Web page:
Egypt entered into an uncharted territory as its central bank floated its currency for the first time in order to boost investment and ease dollar crunch. In consequence, stocks jumped the most in eight years, while the local currency nosedived almost 50% against the U.S. dollar (read:Will IMF Loan Boost the Egypt ETF?).
Egypt's central bank stated that the free float of the currency would reflect supply and demand better despite increasing volatility and uncertainty in the short term. It will also help in eliminating the black market for dollars, which has been thriving lately.
This move by the country’s central bank is expected to improve its external competitiveness, support exports and tourism and attract foreign investment in addition to aiding growth and job creation.
Egypt’s economy has been suffering for some years now, thanks to political unrest in 2011 and a string of terror attacks. This has led to a massive decline in tourism and foreign investments, key sources of hard currency. As a result, the country’s foreign reserve has dwindled to almost half since the uprising. A foreign-currency shortage has affected the domestic businesses badly. The country has been in a tight spot with its current account deficit hitting a record 6.7% of GDP in the first quarter.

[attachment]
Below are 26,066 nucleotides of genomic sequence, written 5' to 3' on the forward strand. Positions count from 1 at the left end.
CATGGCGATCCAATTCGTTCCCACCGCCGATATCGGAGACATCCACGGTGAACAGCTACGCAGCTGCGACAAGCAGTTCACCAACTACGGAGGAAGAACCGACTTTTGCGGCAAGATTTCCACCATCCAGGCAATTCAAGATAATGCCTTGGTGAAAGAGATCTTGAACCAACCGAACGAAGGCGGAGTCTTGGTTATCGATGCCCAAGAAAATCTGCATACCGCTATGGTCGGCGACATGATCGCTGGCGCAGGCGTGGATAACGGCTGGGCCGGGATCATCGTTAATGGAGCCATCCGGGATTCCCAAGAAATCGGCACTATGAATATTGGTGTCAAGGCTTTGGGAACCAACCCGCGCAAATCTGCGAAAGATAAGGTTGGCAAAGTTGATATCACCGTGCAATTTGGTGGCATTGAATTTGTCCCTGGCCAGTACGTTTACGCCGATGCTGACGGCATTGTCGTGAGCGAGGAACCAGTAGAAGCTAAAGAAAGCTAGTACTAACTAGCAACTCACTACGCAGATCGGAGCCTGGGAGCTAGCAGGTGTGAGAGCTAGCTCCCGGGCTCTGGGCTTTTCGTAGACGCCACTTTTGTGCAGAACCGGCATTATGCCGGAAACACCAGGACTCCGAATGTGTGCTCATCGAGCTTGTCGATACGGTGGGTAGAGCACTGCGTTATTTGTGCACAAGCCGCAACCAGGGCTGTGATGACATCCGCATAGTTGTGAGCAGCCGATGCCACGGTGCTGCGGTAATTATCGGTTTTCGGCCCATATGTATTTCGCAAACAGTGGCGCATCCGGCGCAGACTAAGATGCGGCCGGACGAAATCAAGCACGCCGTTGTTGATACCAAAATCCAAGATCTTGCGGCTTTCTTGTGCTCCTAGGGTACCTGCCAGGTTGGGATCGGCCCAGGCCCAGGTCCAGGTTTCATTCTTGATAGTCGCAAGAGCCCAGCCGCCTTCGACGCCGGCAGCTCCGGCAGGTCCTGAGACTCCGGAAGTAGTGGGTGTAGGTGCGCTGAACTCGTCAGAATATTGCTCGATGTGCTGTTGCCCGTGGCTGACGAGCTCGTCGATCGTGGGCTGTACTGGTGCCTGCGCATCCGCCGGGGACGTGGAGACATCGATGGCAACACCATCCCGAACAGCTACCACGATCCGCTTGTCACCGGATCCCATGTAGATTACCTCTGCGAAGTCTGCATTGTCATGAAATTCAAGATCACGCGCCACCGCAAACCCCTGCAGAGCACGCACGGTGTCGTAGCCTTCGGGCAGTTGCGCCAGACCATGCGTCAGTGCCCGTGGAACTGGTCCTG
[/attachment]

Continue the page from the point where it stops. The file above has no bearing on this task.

Egypt, after free floating its currency, is looking to secure a $12 billion loan from the International Monetary Fund (IMF). As per the preliminary agreement with the IMF, Egypt will get parts of the loan over the next three years. However, the bailout still has to be formally approved by the fund's board.
While the government alongside the central bank has been implementing a series of reforms aimed at reviving the economy, a loan from the IMF could help speed up the process.
ETF in Focus
Keeping these points in mind, we highlight the sole ETF tracking Egypt–VanEck Vectors Egypt Index ETF (EGPT - Free Report) . The fund has lost 25.7% in the last five days as of November 4, 2016. Let us take a look at this ETF in detail (see all Africa-Middle East Equity ETFs here).
EGPT, launched in February 2010, tracks the MVIS Egypt Index focusing on companies that are listed on an exchange in Egypt and generate at least 50% of their revenues from the country. The fund holds 26 securities in its basket and its top three holdings include Global Telecom Holding, Commercial International Bank and Edita Food Industries. It is highly concentrated in its top 10 holdings with an allocation of 66.7%.
As far as sector allocation is concerned, the product is highly concentrated in the real estate and financial sector with each accounting for more than one-fourth of the fund allocation, followed by telecom (15.2%), materials (10%) and consumer staples (8.3%).
The ETF is quite overlooked as it manages $14.4 million in its asset base and trades in a paltry volume of around 38,400 shares per day. It is highly expensive, charging 98 basis points from investors per year. The fund has a Zacks ETF Rank #4 or ‘Sell’ with a High risk outlook (read: Bremain or Brexit: No Worries for EM ETF Investing).
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